Applauded by an audience of 1
on December 10, 2013 8:29am
Been there, Betsy.  Educating Administrators is wonderful but when it fails because of a secret or brainless agenda, you don’t have many options. You might reorganize your parents into a loud, rational political body.  Once you do, watch out for your Admin (or anyone else, for that matter) taking control of this group (through PTA, arm-twisting, etc.)…  If that fails, you may need to choose between your sanity and your job security.
Applauded by an audience of 1
on December 10, 2013 9:44am
My numbers are similar.  33 in Concert Choir (23 girls, 10 guys), and 19 in Chamber Singers (SSA, this year), on a school of 850.
We do a similar set-up in that the Chamber Singers often (but not always) join in with the Concert Choir in performance.  We do a shared sectional system, where the Chamber Singers attend with the Concert Choir, no matter what music we are working on.  And we are moving toward a system where our section leader curriculum (one day a week before school) is required of all members of Chamber Singers.
This system has been in place three years (since I came).  At times I, too, have struggled with creating leadership in the Chamber Singers.  But, I think the benefits far outwiegh the downsides.  The biggest one is simply that the Chamber Singers do higher level music faster, and those students are more invested & more motivated.
Other issues: choir is just different than instrumental music.  There is a wider range of commtiment levels in our school's choral ensembles than instrumental ensembles, so we need a place for younger singers to get experience & skills, and perhaps sing more accesible material that will make them fall in love with music.  While no one is going to take oboe in their junior year of high school, I do think students can join choir.  They need to do this in a Concert Choir setting, while their peers who have real sight-reading skills, etc. need the challenge of a Chamber Singers setting.  Is the admin. interested in increasing enrolllment in choir?  In creating opportunities for students not currently enrolled in an ensemble ("the other 80%")?  Then there should be an entry level choir.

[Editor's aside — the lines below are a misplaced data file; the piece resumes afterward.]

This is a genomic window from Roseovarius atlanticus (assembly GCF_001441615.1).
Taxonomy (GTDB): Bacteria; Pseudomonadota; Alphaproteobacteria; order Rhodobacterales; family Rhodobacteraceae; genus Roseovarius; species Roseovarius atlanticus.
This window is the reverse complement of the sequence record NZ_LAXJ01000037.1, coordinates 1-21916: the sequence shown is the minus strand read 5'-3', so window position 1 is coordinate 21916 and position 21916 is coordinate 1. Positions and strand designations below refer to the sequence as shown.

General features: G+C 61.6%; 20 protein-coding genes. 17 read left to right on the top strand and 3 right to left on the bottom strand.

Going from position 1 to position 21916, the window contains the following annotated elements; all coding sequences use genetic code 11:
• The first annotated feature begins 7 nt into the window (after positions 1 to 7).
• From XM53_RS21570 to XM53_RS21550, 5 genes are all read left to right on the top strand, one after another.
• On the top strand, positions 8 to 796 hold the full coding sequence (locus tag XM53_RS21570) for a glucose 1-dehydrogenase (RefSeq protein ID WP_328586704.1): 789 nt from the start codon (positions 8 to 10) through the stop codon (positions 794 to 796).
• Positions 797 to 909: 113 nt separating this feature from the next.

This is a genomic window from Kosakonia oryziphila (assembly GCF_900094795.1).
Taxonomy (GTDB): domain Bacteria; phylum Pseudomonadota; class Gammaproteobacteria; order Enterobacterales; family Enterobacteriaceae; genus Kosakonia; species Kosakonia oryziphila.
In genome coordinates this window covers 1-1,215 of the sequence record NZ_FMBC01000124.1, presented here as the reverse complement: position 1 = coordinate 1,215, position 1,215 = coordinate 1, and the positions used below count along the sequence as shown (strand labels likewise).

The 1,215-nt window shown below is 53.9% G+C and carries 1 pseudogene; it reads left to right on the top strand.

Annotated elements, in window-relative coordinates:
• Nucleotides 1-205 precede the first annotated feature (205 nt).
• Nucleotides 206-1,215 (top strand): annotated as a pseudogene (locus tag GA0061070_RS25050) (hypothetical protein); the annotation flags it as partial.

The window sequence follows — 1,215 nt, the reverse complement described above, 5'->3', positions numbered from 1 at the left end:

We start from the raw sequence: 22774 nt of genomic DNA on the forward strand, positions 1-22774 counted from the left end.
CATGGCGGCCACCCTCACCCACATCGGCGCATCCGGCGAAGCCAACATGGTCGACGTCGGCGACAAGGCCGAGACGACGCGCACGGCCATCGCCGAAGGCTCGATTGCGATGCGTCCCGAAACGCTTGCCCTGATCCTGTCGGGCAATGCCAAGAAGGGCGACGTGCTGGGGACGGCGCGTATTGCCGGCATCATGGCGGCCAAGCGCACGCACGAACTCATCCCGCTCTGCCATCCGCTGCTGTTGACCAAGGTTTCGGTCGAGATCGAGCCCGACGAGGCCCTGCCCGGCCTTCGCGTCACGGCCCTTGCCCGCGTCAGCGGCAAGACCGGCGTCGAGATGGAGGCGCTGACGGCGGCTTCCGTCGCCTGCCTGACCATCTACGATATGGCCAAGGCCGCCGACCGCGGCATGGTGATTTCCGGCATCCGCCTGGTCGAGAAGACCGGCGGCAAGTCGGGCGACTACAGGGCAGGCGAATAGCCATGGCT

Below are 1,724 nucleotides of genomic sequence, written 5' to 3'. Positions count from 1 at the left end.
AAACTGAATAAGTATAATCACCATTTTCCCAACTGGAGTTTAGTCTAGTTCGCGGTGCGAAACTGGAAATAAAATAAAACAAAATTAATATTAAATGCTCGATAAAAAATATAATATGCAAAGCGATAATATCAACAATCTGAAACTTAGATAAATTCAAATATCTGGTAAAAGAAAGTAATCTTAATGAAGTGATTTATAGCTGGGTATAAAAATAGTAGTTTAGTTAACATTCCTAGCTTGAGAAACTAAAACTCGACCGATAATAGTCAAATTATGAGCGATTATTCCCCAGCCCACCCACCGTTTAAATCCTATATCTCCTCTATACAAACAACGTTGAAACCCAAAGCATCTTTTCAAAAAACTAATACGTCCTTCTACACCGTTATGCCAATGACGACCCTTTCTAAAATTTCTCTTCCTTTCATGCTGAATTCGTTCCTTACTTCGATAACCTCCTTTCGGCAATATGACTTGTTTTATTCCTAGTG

Chamber Singers is also our "primary touring ensemble".  Many freshman are just too young for the responsibility that comes with an overnight trip.  This is a major reason we have a two-choir system, and seems to work well.  Younger students are motivated to get into a higher level group.  So far, we've maintened an "all first year singers are placed in Concert Choir" policy so everyone knows the culture of the music dept. before being in a high level ensemble.  Is the admin. interested in a group that represents the school at a high performance level at festivals, functions, etc - it probably should not include beginning singers.
Hope these are helpful!
Applauded by an audience of 1
on December 10, 2013 7:26pm
Tom's suggestion to compare to levels of academic classes is a good one. Show documentation that the higher level choir has higher expectations, a different syllabus, different materials and assessments, etc. They don't offer only one level of math, right? And they certainly don't put the kids who should be taking Spanish IV into the Spanish I class for "leadership". 
Another comparison that often speaks to administrators is the athletic program. Concert choir is JV, your select group is varsity. They don't cut the varsity team because there's not enough senior leadership on JV, do they?